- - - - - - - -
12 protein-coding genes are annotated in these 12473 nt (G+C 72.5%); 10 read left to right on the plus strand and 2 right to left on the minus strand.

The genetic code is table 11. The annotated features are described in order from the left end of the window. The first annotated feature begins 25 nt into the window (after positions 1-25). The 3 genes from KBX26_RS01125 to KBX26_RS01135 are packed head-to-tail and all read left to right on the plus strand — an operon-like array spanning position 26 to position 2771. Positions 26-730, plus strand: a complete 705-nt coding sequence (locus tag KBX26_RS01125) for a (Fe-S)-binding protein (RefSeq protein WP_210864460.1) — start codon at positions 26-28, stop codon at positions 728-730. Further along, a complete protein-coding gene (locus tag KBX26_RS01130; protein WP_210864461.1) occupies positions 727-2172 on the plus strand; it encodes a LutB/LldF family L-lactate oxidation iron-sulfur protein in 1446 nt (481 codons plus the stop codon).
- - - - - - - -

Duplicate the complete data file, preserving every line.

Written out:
12 protein-coding genes are annotated in these 12473 nt (G+C 72.5%); 10 read left to right on the plus strand and 2 right to left on the minus strand.

The genetic code is table 11. The annotated features are described in order from the left end of the window. The first annotated feature begins 25 nt into the window (after positions 1-25). The 3 genes from KBX26_RS01125 to KBX26_RS01135 are packed head-to-tail and all read left to right on the plus strand — an operon-like array spanning position 26 to position 2771. Positions 26-730, plus strand: a complete 705-nt coding sequence (locus tag KBX26_RS01125) for a (Fe-S)-binding protein (RefSeq protein WP_210864460.1) — start codon at positions 26-28, stop codon at positions 728-730. Further along, a complete protein-coding gene (locus tag KBX26_RS01130; protein WP_210864461.1) occupies positions 727-2172 on the plus strand; it encodes a LutB/LldF family L-lactate oxidation iron-sulfur protein in 1446 nt (481 codons plus the stop codon).